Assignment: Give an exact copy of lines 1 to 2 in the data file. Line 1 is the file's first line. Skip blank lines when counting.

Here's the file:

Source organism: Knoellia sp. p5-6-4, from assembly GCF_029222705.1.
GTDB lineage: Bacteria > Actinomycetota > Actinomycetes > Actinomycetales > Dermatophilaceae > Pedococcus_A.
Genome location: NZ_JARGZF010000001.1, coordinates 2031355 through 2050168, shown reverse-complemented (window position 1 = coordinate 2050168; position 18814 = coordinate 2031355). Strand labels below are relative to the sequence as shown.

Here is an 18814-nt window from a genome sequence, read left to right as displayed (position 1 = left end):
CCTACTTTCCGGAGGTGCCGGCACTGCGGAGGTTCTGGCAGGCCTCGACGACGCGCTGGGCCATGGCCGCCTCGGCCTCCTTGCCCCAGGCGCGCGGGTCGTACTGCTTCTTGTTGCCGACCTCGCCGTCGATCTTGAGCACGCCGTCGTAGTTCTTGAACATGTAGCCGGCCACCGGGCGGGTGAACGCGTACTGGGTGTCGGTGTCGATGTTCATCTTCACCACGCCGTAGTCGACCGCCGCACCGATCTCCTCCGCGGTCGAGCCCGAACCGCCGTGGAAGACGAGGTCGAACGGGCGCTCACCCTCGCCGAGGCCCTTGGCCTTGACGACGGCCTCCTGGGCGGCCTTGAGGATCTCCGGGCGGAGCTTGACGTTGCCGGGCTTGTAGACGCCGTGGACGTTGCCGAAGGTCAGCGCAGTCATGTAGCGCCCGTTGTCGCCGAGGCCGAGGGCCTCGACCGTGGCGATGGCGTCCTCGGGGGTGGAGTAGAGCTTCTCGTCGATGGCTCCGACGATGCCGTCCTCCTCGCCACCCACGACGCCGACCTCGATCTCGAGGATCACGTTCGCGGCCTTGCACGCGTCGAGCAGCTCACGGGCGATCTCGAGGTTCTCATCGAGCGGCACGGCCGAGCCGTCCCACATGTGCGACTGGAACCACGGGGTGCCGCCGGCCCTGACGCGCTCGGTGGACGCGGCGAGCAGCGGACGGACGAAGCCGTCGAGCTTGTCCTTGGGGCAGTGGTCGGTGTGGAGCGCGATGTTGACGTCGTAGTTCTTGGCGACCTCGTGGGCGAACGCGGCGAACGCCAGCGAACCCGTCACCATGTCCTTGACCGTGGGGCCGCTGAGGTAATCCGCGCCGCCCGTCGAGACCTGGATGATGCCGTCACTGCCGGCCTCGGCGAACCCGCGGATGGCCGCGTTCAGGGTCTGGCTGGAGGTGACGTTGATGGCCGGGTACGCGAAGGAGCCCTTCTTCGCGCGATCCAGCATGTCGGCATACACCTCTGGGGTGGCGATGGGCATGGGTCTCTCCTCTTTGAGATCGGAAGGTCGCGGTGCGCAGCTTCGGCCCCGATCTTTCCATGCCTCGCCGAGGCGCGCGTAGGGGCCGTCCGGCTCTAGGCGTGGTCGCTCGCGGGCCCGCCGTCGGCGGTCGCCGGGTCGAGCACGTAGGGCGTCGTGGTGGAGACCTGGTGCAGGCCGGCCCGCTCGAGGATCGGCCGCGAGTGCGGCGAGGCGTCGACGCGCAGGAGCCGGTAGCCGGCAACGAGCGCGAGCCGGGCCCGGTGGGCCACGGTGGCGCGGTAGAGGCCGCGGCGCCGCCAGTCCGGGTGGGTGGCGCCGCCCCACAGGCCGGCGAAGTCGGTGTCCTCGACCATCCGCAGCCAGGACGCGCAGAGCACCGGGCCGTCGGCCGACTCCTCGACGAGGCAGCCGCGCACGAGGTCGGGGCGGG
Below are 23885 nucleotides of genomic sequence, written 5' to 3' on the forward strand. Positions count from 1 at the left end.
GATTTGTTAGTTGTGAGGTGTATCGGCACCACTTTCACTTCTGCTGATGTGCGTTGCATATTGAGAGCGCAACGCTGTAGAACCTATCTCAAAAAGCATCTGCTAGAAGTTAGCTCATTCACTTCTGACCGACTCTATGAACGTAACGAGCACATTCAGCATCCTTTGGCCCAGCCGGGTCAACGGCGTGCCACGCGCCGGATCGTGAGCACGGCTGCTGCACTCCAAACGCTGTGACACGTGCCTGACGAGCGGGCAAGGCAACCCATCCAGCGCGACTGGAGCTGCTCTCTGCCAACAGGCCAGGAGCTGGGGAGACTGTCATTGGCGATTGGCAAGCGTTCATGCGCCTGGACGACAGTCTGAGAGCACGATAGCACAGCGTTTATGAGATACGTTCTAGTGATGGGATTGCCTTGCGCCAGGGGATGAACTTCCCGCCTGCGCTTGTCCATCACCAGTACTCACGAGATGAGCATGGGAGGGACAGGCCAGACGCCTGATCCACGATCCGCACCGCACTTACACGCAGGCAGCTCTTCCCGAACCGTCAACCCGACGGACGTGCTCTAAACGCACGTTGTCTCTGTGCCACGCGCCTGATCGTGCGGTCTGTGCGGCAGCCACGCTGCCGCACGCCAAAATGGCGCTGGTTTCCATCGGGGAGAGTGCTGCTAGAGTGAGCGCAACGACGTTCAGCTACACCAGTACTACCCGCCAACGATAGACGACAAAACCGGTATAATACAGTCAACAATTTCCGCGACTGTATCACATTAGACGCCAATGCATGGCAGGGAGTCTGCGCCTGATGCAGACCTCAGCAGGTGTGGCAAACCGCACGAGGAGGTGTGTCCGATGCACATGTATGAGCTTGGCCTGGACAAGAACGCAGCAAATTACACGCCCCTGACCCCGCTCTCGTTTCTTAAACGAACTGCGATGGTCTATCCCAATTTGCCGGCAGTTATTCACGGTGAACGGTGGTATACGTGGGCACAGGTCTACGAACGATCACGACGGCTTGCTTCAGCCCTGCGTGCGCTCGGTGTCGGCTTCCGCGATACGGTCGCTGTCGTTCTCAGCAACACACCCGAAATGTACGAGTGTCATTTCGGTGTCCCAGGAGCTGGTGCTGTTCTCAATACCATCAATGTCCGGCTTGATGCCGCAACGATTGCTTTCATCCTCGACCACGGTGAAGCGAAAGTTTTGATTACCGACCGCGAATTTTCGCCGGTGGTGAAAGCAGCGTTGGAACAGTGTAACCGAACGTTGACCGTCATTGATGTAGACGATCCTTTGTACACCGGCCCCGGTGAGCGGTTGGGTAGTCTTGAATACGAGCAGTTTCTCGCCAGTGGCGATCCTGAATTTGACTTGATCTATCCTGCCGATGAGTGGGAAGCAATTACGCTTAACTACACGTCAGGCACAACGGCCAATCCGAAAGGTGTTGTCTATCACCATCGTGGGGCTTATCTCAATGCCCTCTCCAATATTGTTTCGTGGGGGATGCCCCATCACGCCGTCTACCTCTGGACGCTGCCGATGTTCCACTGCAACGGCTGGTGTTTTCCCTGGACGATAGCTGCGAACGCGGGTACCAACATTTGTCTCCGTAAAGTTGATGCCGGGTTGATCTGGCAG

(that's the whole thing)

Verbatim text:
Source organism: Knoellia sp. p5-6-4, from assembly GCF_029222705.1.
GTDB lineage: Bacteria > Actinomycetota > Actinomycetes > Actinomycetales > Dermatophilaceae > Pedococcus_A.